by Xinhua writers Zhang Ning, Bai Chun
GOA, India, Oct. 14 (Xinhua) -- Pessimists may hardly cease grumbling that the bloc of BRICS has been losing steam, while the group of five emerging economies is nonetheless moving forward to keep its shine.
Leaders from the five BRICS member countries are scheduled to meet for a summit here on Saturday.
Skeptics say the five nations are all facing challenges including economic slowdown, stronger competition from traditional trade powerhouses and worsening international security situation.
Their gloomy assertion that "BRICS of gold is seeing a fading shine" will certainly be shrugged off by leaders from Brazil, Russia, India, China and South Africa.
Giving a confidence boost, the International Monetary Fund (IMF) upgraded its growth prediction for the emerging economies earlier this month with IMF chief Christine Lagarde saying China and India will maintain the fast growth rate.
The IMF expected the emerging economies to contribute 75 percent of world growth in 2016 and 2017, still as the most important engine for the global economy.
It is plausible to say the outlook for the BRICS economies has been not so rosy recently, as the World Bank forecast that the Russian and Brazilian economies may shrink by 1.2 percent and 4 percent respectively this year.
The once galloping development has been affected by protracted sluggish world economic recovery and plummeting commodity prices in recent years.
Lingering slowdown and even depression started to haunt some of the BRICS economies.
While in China, besides the slower growth rate, economic activities are hampered by overcapacity in heavy industries, decelerating export growth and regulatory tightening of lending.
However, it is surely not fair to claim that the bloc has been losing its luster and dragging down the world economy.
The five economies have been contributing immensely to the global recovery since the 2008 financial crisis and have provided more than half of the world's economic growth over the past decade.
The skeptics cannot turn a blind eye to the fact that, the bloc, with its huge economic volume, remains the driver of the world growth.
Financial institutions including the World Bank still expects a stable growth rate of China's economy.
Although the situations in Russia, Brazil and South Africa, which depend heavily on resources, are not as good as in China and India, there is no need to make a fuss over the slowdown as it only mirrors a gloomy global landscape.
Further more, critics should by no means neglect that the five BRICS countries have spare no efforts in structural reforms to make their growth more sustainable.
In China, authorities and enterprises have been striving to tap the potential of domestic demand and switch focus on high-quality and innovation-driven industries.
In the meantime, economic ties within the BRICS framework have been deepened since the bloc's debut summit was held in 2009.
Statistics show that China is currently the largest trading partner of Brazil, Russia and South Africa, and the second largest of India.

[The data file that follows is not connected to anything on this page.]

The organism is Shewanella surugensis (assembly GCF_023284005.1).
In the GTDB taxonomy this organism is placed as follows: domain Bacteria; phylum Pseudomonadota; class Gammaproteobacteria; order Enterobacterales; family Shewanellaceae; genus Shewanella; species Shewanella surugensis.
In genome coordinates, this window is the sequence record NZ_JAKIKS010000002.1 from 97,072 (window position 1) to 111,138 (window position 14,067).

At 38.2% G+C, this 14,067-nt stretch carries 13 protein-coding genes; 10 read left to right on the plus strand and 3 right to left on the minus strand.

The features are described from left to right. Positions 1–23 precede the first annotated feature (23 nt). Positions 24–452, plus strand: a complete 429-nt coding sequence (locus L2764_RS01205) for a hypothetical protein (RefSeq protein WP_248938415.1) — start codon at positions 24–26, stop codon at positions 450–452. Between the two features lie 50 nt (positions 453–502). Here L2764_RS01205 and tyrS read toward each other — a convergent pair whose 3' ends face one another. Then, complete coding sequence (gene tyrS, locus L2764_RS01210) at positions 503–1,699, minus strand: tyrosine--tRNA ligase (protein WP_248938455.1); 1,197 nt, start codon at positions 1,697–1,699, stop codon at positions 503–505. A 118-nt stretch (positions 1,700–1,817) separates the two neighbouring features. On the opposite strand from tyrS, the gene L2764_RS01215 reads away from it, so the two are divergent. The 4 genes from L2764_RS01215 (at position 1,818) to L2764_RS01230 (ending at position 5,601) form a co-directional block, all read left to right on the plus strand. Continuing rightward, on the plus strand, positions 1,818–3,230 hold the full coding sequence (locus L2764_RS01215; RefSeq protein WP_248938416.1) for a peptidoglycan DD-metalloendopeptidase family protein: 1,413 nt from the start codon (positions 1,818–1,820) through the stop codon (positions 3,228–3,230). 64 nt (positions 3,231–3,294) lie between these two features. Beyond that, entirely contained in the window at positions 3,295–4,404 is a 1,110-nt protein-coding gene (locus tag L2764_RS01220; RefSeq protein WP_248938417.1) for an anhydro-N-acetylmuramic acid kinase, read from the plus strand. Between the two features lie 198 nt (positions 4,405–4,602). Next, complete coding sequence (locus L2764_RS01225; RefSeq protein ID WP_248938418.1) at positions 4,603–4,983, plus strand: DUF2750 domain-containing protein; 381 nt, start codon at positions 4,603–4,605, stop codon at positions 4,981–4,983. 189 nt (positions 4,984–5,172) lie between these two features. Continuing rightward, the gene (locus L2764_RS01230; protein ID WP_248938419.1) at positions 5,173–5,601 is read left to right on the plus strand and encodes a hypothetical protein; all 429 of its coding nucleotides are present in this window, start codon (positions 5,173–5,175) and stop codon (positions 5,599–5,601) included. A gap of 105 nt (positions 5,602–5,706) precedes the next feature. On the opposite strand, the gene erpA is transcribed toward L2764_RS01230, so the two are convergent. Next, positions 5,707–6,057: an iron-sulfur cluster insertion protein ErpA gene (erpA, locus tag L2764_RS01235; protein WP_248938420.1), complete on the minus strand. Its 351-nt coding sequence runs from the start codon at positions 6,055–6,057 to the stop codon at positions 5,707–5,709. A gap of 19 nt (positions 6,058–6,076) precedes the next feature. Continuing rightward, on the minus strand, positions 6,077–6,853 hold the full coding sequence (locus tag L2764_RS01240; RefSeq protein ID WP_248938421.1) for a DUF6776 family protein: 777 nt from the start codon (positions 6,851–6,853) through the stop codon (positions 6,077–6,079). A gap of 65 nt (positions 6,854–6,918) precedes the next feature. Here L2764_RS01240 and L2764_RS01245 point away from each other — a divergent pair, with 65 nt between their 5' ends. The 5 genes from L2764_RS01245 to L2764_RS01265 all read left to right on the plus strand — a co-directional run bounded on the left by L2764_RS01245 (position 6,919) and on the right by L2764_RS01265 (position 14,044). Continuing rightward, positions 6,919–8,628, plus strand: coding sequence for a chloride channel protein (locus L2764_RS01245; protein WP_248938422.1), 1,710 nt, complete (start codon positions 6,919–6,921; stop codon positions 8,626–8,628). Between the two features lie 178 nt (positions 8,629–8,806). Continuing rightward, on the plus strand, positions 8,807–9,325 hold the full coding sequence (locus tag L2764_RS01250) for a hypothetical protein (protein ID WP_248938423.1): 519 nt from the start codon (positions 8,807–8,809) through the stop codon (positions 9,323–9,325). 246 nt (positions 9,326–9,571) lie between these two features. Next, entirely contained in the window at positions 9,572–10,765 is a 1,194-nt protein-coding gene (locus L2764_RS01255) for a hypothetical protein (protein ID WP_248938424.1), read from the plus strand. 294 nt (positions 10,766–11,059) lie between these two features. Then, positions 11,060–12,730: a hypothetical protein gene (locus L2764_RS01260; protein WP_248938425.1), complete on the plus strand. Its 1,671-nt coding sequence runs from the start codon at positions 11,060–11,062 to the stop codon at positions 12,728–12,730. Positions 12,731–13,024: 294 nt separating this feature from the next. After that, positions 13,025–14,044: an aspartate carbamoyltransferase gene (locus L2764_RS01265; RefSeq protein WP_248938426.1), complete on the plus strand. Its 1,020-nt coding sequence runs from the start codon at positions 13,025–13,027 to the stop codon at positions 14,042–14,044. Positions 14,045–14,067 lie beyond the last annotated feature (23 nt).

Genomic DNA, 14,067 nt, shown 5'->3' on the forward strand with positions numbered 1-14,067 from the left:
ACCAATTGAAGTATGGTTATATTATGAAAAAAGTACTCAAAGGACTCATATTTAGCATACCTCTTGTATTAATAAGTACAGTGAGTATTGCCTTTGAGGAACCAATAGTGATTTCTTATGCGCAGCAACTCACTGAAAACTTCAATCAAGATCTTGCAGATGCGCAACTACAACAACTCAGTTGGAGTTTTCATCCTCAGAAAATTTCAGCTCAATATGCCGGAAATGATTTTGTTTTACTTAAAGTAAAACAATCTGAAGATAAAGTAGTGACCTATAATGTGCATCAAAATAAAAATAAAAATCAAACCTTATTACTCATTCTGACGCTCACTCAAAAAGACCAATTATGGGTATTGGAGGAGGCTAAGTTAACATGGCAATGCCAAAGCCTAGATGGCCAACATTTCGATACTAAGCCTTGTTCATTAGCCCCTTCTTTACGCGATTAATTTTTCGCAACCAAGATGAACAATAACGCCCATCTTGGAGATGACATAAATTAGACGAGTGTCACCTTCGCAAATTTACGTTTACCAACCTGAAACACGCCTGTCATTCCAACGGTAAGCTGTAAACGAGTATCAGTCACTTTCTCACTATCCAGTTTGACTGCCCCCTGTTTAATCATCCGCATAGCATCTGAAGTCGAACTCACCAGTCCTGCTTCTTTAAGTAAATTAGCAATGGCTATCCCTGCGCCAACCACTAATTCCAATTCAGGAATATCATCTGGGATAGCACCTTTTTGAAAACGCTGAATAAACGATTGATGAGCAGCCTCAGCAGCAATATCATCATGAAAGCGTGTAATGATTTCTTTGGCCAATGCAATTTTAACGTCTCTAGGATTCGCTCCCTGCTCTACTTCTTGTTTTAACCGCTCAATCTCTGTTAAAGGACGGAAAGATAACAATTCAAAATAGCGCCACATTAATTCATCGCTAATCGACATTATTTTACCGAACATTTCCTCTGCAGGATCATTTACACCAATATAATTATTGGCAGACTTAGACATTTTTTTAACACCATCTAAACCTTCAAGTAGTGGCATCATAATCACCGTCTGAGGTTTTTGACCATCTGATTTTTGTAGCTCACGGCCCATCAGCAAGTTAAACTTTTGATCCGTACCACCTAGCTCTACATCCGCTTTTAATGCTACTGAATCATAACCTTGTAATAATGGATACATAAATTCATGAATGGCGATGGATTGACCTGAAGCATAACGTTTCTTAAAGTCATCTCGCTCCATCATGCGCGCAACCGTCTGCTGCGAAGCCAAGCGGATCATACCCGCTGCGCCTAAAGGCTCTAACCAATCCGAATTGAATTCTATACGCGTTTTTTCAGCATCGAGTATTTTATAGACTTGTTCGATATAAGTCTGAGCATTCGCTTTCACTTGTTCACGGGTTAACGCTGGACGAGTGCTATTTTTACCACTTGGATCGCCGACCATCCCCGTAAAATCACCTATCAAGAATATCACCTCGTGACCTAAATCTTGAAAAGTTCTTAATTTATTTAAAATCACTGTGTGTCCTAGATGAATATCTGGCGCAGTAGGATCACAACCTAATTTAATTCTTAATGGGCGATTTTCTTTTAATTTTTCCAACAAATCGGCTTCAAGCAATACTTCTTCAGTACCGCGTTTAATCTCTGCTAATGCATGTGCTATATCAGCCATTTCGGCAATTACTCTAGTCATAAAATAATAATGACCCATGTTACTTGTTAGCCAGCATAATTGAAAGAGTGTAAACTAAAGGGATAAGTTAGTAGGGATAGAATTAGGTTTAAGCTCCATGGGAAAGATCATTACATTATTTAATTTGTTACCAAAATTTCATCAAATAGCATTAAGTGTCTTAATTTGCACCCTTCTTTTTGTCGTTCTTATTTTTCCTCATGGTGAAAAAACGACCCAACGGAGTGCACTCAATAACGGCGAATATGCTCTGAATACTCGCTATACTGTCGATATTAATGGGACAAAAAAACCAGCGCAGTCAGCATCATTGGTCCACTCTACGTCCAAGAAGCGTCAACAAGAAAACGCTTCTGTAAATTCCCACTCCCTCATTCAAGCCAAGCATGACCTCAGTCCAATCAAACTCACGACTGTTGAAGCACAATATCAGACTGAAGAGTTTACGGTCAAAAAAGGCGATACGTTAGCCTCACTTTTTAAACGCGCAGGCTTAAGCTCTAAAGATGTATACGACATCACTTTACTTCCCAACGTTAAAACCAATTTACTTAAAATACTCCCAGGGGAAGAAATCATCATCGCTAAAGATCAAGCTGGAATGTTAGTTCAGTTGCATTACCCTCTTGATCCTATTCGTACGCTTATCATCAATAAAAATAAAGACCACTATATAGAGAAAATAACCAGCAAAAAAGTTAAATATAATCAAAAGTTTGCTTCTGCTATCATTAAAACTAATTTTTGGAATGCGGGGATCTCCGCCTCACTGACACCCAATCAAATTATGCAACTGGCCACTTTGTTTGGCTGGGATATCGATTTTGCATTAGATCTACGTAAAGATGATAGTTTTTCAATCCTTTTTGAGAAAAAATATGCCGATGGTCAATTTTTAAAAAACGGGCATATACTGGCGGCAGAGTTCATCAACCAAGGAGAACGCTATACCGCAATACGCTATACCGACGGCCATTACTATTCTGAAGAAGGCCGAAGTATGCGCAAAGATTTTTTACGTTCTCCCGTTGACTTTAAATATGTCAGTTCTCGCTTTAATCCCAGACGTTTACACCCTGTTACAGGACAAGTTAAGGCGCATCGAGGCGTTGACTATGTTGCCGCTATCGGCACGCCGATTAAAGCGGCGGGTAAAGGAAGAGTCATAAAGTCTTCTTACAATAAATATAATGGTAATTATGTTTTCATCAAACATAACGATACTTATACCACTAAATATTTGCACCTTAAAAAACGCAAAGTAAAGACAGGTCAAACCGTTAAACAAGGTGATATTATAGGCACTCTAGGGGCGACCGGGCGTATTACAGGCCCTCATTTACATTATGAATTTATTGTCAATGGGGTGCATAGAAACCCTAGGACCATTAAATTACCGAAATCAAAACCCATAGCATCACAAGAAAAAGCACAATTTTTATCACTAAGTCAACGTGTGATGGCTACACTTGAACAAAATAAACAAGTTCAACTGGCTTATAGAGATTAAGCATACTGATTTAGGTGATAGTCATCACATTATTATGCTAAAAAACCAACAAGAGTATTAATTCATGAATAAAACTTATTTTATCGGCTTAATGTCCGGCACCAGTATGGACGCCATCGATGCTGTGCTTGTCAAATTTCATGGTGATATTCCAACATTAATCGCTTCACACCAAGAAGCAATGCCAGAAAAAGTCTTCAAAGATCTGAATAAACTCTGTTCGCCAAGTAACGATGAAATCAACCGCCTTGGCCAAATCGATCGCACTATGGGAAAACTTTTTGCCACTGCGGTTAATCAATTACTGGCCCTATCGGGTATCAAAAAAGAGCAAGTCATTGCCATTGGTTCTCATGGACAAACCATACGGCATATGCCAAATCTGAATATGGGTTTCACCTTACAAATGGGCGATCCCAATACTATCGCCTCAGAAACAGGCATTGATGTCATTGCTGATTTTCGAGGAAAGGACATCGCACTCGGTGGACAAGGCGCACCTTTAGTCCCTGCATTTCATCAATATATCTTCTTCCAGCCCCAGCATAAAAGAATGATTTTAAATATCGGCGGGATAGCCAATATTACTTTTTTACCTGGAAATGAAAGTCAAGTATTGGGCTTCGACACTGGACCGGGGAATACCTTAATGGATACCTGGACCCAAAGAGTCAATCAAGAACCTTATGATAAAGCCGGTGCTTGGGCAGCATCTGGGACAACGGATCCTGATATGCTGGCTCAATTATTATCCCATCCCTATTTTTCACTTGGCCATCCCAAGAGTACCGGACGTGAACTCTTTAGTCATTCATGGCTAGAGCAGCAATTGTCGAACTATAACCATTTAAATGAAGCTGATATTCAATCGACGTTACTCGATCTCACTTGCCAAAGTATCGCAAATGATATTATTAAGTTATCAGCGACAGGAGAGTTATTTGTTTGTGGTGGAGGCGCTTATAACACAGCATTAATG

Besides trade, relations have been developing among the BRICS nations in the sectors of academics and culture.
Schemes including the New Development Bank (NDB), which was initiated in 2014, display coordinated endeavors and efforts of the five nations to reform the global economic governance.
The five BRICS nations have been on the right path to overcome economic headwinds and the Goa summit will chart a new course for their development.
They, in history, have not been scared of the crucible from a lackluster world economy, but demonstrated what they could achieve by pooling their capabilities.
The five nations, with over 40 percent of the world's population and nearly one-third of the world's land area, have a combined GDP of about one-fifth of the world's total.
The BRICS members also boast abundant natural and human resources, massive markets, huge growth potential and bright prospects from policy coordination.
Srikanth Kondapalli, chairman and professor in the Chinese Studies Centre for East Asian Studies at Jawaharlal Nehru University, told Xinhua, "The BRICS is still relevant and it is able to drive a message in the international community."
Some old powerhouses' jealousy and nostalgia are thus understandable when seeing the success of the emerging economies.
In fact, those who voice in an ironic tone see clearly the fact that despite the challenges, the BRICS economies still have huge potential and the mechanism is still of vitality.
The BRICS nations will surely display their integration, shrug off scathing remarks of skeptics and pessimists, and keep focused on cementing the influential platform for emerging economies.
As Chinese President Xi Jinping said in September at the G20 Summit in Hangzhou that BRICS nations, as leading forces of emerging-market economies and developing countries, should reinforce coordination to make emerging-market economies and developing countries play a bigger role in international affairs.
As an old Chinese saying reads "pure gold does not fear furnace," the BRICS of gold will still glitter despite the grudges.